Back in 2017 we brought you the remarkable story of how a self-taught hacker and surfer from North Devon managed to poke a hole in a ransomware virus that was wreaking havoc on NHS computers. In the three years since the tale has taken some interesting twists.
In August 2017, just three months after halting the virus and being hailed as a hero, 24 year old Marcus Hutchins was arrested in Las Vegas as he made his way home from a Def Con hacker conference. A few days later, he was charged with several counts relating to the creation and distribution of a 2014 virus that stole users banking information.
In an intriguing twist that offers a window into the life of an all-star hacker, Hutchins is reported to have rolled up to the DefCon conference in a Lambo and hosted a series of penthouse parties during the event. Although these reports come largely from dubious twitter sources, his legal team did request that the testimony he gave to the FBI agents after his Vegas arrest be thrown out on the grounds that he was, “exhausted from partying all week and staying up late the night before until the wee hours,” adding that he may have still been on drugs. The request was denied after police contested he seemed perfectly fine.
Yesterday, after over two years on bail, Hutchins pleaded guilty to two of the ten chargers, with the other eight being dismissed.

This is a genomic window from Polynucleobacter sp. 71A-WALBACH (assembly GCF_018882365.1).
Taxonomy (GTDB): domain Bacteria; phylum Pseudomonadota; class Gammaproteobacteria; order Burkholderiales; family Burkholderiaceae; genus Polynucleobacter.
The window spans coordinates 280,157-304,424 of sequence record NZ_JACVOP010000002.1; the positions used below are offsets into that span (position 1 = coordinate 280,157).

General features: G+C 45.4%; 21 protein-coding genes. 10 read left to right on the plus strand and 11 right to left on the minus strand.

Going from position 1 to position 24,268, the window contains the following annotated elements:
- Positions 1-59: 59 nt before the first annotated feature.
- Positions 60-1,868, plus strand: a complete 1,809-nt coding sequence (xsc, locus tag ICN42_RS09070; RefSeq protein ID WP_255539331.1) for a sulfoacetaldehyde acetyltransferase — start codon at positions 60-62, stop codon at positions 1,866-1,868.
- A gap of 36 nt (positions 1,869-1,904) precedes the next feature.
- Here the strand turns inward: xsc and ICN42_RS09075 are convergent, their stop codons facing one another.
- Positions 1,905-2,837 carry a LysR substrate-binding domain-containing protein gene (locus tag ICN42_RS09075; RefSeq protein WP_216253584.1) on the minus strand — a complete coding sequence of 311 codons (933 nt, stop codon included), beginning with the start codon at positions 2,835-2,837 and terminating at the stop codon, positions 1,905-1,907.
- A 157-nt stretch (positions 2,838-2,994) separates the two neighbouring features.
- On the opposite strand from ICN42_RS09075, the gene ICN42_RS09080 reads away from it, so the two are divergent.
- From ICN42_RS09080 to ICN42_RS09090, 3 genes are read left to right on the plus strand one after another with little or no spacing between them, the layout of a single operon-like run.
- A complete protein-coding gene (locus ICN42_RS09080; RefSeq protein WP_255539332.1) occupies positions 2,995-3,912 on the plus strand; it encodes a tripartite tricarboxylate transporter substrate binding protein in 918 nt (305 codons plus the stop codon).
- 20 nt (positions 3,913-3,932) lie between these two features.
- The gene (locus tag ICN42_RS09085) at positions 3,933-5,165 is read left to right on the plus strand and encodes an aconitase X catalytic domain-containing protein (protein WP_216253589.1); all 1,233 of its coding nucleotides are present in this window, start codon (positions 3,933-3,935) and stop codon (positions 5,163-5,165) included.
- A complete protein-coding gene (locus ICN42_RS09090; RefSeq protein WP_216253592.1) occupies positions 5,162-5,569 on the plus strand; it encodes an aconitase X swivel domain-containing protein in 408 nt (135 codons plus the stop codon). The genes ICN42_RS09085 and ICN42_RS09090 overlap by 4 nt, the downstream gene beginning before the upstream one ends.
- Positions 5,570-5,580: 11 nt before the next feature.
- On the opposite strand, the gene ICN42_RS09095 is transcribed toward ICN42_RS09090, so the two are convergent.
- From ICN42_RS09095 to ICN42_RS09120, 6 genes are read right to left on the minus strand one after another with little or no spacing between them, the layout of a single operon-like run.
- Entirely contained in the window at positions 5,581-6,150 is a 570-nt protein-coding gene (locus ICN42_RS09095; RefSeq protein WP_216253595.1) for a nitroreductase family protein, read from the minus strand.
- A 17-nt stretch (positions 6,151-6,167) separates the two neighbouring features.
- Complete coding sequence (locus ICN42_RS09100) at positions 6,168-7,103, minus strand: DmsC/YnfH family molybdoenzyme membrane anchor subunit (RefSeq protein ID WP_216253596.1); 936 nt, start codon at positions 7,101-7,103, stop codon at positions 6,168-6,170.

“As you may be aware, I’ve pleaded guilty to two charges related to writing malware in the years prior to my career in security,” he said in a statement on his website. “I regret these actions and accept full responsibility for my mistakes. Having grown up, I’ve since been using the same skills that I misused several years ago for constructive purposes. I will continue to devote my time to keeping people safe from malware attacks.”
Hutchins has enjoyed huge support from many of his fellow hackers who contest it’s very difficult to build up the knowledge for the job without having at least tinkered with malicious code at one stage or another.
“The further back in time you go, the harder it becomes to learn certain skills without crossing paths with the wrong people,” Hutchins explained to this end, on his twitter. “The best thing we can do today is to continue sharing knowledge in an environment where we can steer people in the right direction.”
Court documents suggest he could face up to one year in prison for each of the charges, as well as incur severe financial penalties.